PUEBLO, Colo. — The vaccination site at the Colorado State Fairgrounds has now increased its capacity to administer 3,000 doses per day after the Federal Emergency Management Administration (FEMA) began helping expand the operation this week.
With FEMA’s help, the site is now open 8 a.m. to 6 p.m., 7 days per week for the next eight weeks.
The site will be using vaccine doses from the federal government’s supply instead of Colorado’s and is partnering with the Department of Defense to bring medics and other trained personnel to administer the vaccine.
“It’s also challenging to find those vaccinators as we’re trying to get shots in arms across the nation.” said Nancy Dragani with FEMA, “So, the D.o.D is bringing command control, medical control, and vaccinators.”
Dragani is the acting director for FEMA Region 8. She says Pueblo is the only FEMA-backed site in the six-state region.
Pueblo was picked because of the barriers that exist across the region to getting the vaccine. Whether it’s ethnicity, language, transportation, or living in a community further away, FEMA tries to make it as easy as possible for people who want a vaccine to get one.
“If there’s a barrier out there and we don’t know about it, tell someone here at this operation, and we will work to resolve that,” Dragani said.
Appointments for the site can be made at centura.org/vaccine or by calling 720-263-5737 or 855-882-8065.
Dragani says that appointments aren’t required for the site but help the process go more quickly. People can walk up, take a taxi or rideshare app, or go to Pueblo’s transit center downtown, where buses are taking routine trips to the Fairgrounds. People who choose to take the bus won’t even have to get off as soldiers, and national guard troops will administer the vaccine while people are in their seats.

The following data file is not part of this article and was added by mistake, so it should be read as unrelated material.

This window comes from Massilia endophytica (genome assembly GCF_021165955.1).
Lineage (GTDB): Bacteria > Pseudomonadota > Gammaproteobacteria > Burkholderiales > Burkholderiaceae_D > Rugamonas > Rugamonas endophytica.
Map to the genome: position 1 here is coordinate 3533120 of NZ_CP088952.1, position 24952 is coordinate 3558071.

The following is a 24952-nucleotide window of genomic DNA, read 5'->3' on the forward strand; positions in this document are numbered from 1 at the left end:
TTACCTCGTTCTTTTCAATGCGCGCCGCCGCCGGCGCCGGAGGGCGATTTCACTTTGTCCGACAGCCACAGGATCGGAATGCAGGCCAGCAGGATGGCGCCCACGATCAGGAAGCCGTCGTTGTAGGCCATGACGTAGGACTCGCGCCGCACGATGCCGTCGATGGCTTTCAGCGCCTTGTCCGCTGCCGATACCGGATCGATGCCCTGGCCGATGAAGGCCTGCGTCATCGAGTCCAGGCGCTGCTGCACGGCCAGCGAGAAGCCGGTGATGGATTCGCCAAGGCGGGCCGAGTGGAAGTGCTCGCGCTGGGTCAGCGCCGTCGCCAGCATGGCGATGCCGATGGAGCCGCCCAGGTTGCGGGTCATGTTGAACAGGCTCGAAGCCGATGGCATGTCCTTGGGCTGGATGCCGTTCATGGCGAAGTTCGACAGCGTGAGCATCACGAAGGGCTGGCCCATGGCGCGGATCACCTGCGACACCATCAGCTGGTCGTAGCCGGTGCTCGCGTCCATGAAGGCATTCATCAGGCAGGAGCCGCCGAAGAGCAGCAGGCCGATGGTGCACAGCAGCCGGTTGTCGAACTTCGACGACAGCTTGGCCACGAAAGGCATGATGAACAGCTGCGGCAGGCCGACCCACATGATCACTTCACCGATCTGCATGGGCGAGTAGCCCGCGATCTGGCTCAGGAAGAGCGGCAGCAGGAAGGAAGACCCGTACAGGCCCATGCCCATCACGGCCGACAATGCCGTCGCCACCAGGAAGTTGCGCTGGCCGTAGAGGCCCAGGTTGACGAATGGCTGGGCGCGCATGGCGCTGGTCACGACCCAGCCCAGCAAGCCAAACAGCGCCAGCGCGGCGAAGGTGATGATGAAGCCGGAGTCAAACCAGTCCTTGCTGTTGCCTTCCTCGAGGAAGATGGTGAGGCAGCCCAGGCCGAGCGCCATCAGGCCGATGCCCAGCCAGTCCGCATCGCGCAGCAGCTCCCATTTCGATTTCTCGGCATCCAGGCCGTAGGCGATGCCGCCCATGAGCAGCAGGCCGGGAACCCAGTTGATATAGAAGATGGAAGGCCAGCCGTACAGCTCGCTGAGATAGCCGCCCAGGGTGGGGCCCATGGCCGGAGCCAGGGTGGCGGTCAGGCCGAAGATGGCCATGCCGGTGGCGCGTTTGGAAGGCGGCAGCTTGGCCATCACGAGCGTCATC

“People come on their bikes, scooters, longboards, whatever it may be,” said SSG Joshua Montelongo, a solider in the 2nd Stryker Brigade Combat Team, 4th Infantry Division from Fort Carson.
This is a deployment like no other for the young Staff Sergeant. A native of Pueblo, he’s deployed to Afghanistan as a medic in the past and can’t wait to help his hometown.
“Never once in my wildest dreams could you have told 20-year-old me while I was joining the Army that I’d be back here helping my community,” Montelongo said. “It’s a great opportunity for me to be back home and see family while I’m home.”
Montelongo’s still working on getting Grandma out to get her dose, but the rest of his family has been vaccinated because they mostly work in the health care industry. He’s looking forward to vaccinating the first person he knows personally.
“I’ve always wanted to help and have the capacity to help others. So, not only was I helping out fellow soldiers within my platoon, I’m now helping local people that I grew up with.”